There are so many things to think about with having a new baby that I just didn’t have space in my brain to decide on anything that would come later down the line—the old “one thing at a time” mentality for sure. That being said, I didn’t really think that much about starting her on solid food and our timeline or plan for that until she was several months old and I knew it was just around the corner at the six-month mark. In the meantime, I had heard little whispers of friends that had already done or were starting something called “baby-led weaning” with their kids and seemed to really love it so I looked into it for a few months before deciding to give it a try when Lola was showing all the signs of being ready for food (usually happens around 6 months but they should be able to sit up well on their own first in addition to a few other indicators as well). The name “baby-led weaning” is a bit misleading since it sounds like you are weaning off breast milk (which I didn’t want to do for quite some time) but it’s basically just about starting solid food. The basic premise of the whole thing is that instead of starting Baby on purees for a while, you jump right into actual food that that is soft enough (and usually shaped in long sticks or have a bit of a stem handle on them) for Baby to practice chewing on right from the beginning. That way, they learn to chew right away with types of food that are manageable for them and they can feed themselves from the beginning (always under supervision of course!). They encourage a wide range of appropriate foods for each developmental stage and differing levels of softness as Baby progresses in their eating journey. So, you wouldn’t give a 6 month old a hard crunchy carrot to eat (too hard especially with little or no teeth to chew and a large piece may break off and be a choking hazard) but if you steam or roast manageable slices of carrot soft enough, they can eat them very well! They are actually Lola’s favorite. Small things like soft peas are introduced later since Babies don’t have the dexterity to pick them up one by one at 6 months, so you are kind of making everything into sticks that they can hold (like an oatmeal finger) or steaming broccoli and cauliflower florets and leaving some stem on so they have a bit of a handle to hold while eating.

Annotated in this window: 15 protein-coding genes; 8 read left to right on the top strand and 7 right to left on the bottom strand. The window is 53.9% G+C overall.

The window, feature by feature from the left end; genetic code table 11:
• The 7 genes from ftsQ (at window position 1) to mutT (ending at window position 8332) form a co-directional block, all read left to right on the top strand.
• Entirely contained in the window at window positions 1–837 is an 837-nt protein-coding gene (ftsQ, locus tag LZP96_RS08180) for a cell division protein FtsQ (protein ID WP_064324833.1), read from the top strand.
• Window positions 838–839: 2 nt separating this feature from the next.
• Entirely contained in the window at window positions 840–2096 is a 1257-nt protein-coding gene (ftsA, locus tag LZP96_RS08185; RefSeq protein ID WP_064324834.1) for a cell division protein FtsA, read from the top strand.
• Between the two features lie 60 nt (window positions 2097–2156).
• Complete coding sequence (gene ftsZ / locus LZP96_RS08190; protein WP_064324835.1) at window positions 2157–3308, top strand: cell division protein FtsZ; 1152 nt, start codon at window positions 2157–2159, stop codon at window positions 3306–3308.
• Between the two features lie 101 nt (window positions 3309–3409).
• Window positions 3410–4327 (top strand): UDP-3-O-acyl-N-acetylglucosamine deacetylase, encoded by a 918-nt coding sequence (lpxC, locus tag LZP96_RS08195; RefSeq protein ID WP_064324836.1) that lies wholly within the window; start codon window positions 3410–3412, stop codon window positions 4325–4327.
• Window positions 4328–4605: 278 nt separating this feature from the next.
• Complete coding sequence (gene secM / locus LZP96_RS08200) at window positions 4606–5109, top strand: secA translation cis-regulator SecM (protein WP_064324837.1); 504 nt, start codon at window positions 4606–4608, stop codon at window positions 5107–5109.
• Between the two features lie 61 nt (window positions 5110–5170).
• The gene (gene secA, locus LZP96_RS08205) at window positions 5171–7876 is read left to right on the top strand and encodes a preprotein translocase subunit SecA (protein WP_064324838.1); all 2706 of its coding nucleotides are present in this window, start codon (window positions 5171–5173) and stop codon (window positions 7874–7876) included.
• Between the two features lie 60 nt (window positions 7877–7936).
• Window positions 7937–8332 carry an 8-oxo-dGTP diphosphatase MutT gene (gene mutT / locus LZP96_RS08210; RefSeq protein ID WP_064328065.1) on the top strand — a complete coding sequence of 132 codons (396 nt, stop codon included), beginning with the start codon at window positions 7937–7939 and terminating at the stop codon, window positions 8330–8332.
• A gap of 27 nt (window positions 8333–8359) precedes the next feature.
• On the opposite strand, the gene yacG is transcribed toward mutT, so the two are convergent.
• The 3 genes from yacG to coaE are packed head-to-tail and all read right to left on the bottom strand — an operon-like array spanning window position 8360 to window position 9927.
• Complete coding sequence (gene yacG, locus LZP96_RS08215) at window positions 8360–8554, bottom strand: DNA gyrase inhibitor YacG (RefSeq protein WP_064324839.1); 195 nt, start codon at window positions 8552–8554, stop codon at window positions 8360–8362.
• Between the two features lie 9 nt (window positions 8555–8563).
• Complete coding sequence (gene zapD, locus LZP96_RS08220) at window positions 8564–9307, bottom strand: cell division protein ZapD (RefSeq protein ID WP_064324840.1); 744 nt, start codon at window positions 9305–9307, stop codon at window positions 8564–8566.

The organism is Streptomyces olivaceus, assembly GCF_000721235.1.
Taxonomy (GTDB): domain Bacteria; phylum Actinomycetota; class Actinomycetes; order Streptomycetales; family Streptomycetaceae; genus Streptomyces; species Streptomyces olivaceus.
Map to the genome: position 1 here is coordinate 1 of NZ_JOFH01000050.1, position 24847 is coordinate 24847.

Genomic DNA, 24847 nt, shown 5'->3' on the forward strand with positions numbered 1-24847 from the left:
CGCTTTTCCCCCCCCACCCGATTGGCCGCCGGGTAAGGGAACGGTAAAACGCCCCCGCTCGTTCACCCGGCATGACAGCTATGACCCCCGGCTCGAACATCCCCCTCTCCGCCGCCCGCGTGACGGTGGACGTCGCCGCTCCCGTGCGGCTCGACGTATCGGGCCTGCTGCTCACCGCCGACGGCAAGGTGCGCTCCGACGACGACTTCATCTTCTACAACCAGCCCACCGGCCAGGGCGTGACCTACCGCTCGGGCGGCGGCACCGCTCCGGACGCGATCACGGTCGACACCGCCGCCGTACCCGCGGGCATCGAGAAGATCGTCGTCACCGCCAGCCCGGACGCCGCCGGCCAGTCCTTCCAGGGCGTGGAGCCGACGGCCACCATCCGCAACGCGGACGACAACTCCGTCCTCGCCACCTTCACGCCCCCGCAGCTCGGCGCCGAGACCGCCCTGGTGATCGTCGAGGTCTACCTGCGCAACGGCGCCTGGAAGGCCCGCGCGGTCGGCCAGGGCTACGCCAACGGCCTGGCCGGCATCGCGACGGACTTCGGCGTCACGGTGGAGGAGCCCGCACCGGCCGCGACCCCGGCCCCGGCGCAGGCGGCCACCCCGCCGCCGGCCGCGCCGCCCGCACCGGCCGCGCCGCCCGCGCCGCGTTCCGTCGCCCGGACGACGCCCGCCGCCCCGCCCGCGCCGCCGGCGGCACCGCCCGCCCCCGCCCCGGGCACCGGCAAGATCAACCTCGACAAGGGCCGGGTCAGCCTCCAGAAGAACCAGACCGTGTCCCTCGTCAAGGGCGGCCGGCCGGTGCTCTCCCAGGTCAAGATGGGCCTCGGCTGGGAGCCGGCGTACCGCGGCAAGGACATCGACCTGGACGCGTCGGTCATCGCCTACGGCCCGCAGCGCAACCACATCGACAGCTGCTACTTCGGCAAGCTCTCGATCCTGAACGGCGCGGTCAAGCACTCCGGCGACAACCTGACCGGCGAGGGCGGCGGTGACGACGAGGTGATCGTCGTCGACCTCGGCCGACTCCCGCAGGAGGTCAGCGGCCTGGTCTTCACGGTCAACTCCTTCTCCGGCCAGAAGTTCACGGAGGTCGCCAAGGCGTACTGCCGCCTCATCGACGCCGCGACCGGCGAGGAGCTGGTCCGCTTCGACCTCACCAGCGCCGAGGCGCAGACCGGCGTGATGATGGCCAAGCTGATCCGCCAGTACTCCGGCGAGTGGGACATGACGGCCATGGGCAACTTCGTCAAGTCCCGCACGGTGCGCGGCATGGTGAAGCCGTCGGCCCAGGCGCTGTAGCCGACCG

One of Lola’s first foods at 6 months—banana sliced in half was one of her favorites from the start!Ok, now the biggest concern (it was my biggest too)…Is there a risk of choking? Yes! Anytime you are giving your baby food that’s not a total puree, there’s a risk of choking. But even if you start your baby on purees, you’ll still eventually have to give them solid food at some point unless you want them to be 35 years old and still only eating applesauce for every meal. Point being that you don’t really get to skip that terrifying stage where it freaks you out that they could potentially choke on something they are eating, you just delay the inevitable by starting on purees. Babies have a gag reflex that is way further up in their mouth when they are born so it’s somewhere near the middle of their tongue and it moves further back as they get older. Lola would gag all the time when we tried to do tongue exercises with her after her tongue tie revision, and that’s why! It’s way further forward than it will be when she’s an adult. So, that reflex being so much further up acts as a protectant for babies to (usually) trigger a gag for a larger piece of food before it become choking and being fully lodged in their throat. That being said, it’s still scary to watch a baby learn to eat real food, no matter what age they are. When it would freak me out to see her gag on something, I would totally have that thought of, “maybe we should just do purees instead,” but I realized that it will be just the same exact thing of her learning to figure it out later so I wasn’t really gaining anything by putting it off. Just delaying that uncomfortable feeling for myself. Also, regardless of what feeding strategy you choose, I really think every parent should take a choking/CPR class so you know what to do in case a baby is choking on food or any other item. As much as you can try your best to keep small things away from babies that could be dangerous, they are smart and fast so it’s best to be prepared in case the worst case scenario happens. I did find that she was gagging more than than I thought she should be so I just steamed her veggies even softer and then she did so much better after that.